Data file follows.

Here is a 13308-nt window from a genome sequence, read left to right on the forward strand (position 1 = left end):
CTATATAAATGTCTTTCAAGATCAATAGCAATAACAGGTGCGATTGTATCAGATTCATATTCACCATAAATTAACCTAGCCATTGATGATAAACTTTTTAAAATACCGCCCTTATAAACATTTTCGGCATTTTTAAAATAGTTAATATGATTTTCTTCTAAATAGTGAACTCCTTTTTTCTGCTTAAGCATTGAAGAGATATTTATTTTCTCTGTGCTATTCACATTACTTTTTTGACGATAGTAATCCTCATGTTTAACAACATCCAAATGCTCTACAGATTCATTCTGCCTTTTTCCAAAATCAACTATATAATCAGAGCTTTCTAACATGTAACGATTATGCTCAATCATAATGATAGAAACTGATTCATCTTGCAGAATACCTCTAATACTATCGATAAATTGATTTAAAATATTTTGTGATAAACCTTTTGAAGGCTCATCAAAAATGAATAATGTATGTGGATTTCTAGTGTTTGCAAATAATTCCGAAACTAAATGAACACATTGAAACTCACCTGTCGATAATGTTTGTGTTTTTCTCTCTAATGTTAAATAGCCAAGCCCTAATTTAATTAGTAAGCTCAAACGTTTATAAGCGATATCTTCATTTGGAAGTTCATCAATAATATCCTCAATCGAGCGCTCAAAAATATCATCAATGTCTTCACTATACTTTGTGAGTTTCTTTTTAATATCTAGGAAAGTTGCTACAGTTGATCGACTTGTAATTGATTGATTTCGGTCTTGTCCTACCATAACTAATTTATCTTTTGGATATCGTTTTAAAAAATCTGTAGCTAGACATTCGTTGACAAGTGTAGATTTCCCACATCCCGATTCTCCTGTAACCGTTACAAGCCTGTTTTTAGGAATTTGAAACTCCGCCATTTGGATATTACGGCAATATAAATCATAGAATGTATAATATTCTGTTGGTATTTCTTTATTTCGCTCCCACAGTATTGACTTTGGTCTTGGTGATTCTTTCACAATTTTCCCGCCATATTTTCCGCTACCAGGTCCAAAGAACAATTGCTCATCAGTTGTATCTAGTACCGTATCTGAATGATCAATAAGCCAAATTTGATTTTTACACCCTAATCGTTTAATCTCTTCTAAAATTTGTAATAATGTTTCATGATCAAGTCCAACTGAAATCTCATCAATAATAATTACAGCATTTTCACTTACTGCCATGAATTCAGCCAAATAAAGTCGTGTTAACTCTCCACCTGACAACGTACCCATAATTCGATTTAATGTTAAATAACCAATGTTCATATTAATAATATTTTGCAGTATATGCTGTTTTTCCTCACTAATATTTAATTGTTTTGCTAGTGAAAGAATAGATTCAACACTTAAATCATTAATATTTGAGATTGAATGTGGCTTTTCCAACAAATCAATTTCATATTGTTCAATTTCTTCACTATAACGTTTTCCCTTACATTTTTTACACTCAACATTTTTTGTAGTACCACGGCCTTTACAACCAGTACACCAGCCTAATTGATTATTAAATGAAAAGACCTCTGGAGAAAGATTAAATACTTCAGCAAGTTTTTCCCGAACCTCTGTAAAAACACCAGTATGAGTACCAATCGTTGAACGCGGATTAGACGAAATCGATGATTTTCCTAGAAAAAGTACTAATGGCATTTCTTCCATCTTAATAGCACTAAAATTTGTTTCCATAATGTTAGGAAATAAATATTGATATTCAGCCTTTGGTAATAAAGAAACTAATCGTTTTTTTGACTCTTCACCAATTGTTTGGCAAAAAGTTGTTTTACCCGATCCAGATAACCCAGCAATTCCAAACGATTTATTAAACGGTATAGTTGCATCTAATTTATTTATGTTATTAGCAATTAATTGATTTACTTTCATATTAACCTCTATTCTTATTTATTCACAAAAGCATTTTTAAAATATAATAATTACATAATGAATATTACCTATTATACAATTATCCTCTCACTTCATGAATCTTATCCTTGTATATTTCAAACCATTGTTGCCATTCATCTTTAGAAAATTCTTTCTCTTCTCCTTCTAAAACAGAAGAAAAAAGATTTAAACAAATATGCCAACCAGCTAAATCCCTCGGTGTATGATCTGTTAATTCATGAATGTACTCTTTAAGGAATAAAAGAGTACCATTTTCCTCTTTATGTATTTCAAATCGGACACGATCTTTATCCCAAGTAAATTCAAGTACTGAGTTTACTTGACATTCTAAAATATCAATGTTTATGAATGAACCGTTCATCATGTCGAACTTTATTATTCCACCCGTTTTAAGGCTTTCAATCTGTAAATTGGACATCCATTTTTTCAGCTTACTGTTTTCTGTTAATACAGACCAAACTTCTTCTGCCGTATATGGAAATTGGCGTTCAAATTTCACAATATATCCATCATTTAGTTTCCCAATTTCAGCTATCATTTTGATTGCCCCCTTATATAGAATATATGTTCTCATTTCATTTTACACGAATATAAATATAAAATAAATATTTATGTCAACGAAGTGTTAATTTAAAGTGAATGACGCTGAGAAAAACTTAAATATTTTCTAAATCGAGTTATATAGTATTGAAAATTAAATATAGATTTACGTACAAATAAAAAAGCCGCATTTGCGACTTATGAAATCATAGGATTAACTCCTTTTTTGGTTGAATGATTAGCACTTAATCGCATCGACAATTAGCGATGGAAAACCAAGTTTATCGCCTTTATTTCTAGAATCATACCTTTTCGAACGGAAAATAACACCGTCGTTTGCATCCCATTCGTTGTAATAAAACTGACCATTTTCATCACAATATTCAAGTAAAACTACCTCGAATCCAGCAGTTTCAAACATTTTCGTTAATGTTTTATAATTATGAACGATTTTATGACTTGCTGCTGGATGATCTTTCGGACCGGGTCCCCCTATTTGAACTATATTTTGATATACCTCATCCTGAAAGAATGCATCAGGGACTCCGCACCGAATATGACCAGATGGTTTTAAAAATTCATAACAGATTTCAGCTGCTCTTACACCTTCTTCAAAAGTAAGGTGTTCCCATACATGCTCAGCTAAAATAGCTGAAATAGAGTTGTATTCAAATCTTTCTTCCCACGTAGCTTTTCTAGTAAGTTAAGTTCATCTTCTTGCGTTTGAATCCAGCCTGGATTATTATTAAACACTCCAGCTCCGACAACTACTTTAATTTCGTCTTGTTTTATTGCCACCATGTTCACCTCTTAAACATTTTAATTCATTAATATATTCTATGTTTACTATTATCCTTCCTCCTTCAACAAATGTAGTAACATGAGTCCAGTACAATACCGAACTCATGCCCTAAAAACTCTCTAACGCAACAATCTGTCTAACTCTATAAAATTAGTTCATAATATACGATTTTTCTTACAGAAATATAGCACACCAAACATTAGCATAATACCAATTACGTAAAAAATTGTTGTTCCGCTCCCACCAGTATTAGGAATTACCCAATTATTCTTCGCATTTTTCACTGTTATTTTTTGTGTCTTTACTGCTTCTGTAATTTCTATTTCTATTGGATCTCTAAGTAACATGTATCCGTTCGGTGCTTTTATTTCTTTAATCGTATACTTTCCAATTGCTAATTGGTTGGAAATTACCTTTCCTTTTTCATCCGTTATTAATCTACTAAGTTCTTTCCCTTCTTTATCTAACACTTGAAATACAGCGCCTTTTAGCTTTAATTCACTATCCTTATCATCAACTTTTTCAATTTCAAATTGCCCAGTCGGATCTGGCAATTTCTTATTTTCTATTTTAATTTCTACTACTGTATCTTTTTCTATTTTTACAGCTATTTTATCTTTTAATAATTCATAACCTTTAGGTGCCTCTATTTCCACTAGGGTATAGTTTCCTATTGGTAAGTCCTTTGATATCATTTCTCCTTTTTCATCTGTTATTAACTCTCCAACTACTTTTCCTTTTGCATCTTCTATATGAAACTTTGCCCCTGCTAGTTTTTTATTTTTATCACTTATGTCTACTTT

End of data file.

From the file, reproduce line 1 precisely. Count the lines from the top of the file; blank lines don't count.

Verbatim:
Here is a 13308-nt window from a genome sequence, read left to right on the forward strand (position 1 = left end):